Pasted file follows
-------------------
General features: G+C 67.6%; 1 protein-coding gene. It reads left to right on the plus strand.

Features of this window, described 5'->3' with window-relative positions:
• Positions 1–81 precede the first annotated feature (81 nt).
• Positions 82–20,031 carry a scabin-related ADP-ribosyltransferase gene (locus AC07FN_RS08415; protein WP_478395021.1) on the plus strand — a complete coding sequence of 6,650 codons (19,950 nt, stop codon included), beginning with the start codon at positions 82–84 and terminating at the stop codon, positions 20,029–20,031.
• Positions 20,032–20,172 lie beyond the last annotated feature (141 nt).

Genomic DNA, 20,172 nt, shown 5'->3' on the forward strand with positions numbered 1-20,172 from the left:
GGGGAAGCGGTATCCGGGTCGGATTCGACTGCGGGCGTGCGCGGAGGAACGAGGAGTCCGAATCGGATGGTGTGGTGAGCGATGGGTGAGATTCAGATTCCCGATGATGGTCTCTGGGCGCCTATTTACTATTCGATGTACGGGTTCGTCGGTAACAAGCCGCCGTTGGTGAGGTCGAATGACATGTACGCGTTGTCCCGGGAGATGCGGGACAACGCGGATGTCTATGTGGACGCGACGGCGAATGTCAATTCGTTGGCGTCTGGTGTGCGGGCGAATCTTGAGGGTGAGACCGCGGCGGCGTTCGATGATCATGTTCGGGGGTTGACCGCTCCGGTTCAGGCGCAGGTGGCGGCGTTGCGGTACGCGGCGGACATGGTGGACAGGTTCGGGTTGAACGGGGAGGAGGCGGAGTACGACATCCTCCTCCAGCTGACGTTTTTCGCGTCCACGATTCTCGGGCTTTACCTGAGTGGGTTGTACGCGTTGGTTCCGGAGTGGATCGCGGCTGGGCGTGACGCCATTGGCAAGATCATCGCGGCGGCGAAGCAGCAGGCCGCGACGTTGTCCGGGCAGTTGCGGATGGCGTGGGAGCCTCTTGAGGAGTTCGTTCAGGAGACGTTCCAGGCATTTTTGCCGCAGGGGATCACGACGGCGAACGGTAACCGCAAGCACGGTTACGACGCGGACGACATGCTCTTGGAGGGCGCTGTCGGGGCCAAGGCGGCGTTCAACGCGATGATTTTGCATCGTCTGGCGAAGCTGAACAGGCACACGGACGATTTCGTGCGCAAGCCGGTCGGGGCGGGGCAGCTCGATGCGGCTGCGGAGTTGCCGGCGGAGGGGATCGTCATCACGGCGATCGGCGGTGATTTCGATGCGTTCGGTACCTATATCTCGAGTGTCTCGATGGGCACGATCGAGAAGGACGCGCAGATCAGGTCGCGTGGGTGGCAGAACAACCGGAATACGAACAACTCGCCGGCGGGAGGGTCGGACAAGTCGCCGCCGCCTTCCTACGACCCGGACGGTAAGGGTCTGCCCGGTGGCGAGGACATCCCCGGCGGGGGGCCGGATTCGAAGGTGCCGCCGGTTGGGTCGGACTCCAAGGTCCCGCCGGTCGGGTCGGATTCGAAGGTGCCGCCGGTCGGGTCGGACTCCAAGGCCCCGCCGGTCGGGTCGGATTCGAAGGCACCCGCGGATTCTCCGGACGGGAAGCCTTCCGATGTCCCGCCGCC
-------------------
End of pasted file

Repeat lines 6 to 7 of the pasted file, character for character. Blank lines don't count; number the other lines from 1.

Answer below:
Genomic DNA, 20,172 nt, shown 5'->3' on the forward strand with positions numbered 1-20,172 from the left:
GGGGAAGCGGTATCCGGGTCGGATTCGACTGCGGGCGTGCGCGGAGGAACGAGGAGTCCGAATCGGATGGTGTGGTGAGCGATGGGTGAGATTCAGATTCCCGATGATGGTCTCTGGGCGCCTATTTACTATTCGATGTACGGGTTCGTCGGTAACAAGCCGCCGTTGGTGAGGTCGAATGACATGTACGCGTTGTCCCGGGAGATGCGGGACAACGCGGATGTCTATGTGGACGCGACGGCGAATGTCAATTCGTTGGCGTCTGGTGTGCGGGCGAATCTTGAGGGTGAGACCGCGGCGGCGTTCGATGATCATGTTCGGGGGTTGACCGCTCCGGTTCAGGCGCAGGTGGCGGCGTTGCGGTACGCGGCGGACATGGTGGACAGGTTCGGGTTGAACGGGGAGGAGGCGGAGTACGACATCCTCCTCCAGCTGACGTTTTTCGCGTCCACGATTCTCGGGCTTTACCTGAGTGGGTTGTACGCGTTGGTTCCGGAGTGGATCGCGGCTGGGCGTGACGCCATTGGCAAGATCATCGCGGCGGCGAAGCAGCAGGCCGCGACGTTGTCCGGGCAGTTGCGGATGGCGTGGGAGCCTCTTGAGGAGTTCGTTCAGGAGACGTTCCAGGCATTTTTGCCGCAGGGGATCACGACGGCGAACGGTAACCGCAAGCACGGTTACGACGCGGACGACATGCTCTTGGAGGGCGCTGTCGGGGCCAAGGCGGCGTTCAACGCGATGATTTTGCATCGTCTGGCGAAGCTGAACAGGCACACGGACGATTTCGTGCGCAAGCCGGTCGGGGCGGGGCAGCTCGATGCGGCTGCGGAGTTGCCGGCGGAGGGGATCGTCATCACGGCGATCGGCGGTGATTTCGATGCGTTCGGTACCTATATCTCGAGTGTCTCGATGGGCACGATCGAGAAGGACGCGCAGATCAGGTCGCGTGGGTGGCAGAACAACCGGAATACGAACAACTCGCCGGCGGGAGGGTCGGACAAGTCGCCGCCGCCTTCCTACGACCCGGACGGTAAGGGTCTGCCCGGTGGCGAGGACATCCCCGGCGGGGGGCCGGATTCGAAGGTGCCGCCGGTTGGGTCGGACTCCAAGGTCCCGCCGGTCGGGTCGGATTCGAAGGTGCCGCCGGTCGGGTCGGACTCCAAGGCCCCGCCGGTCGGGTCGGATTCGAAGGCACCCGCGGATTCTCCGGACGGGAAGCCTTCCGATGTCCCGCCGCC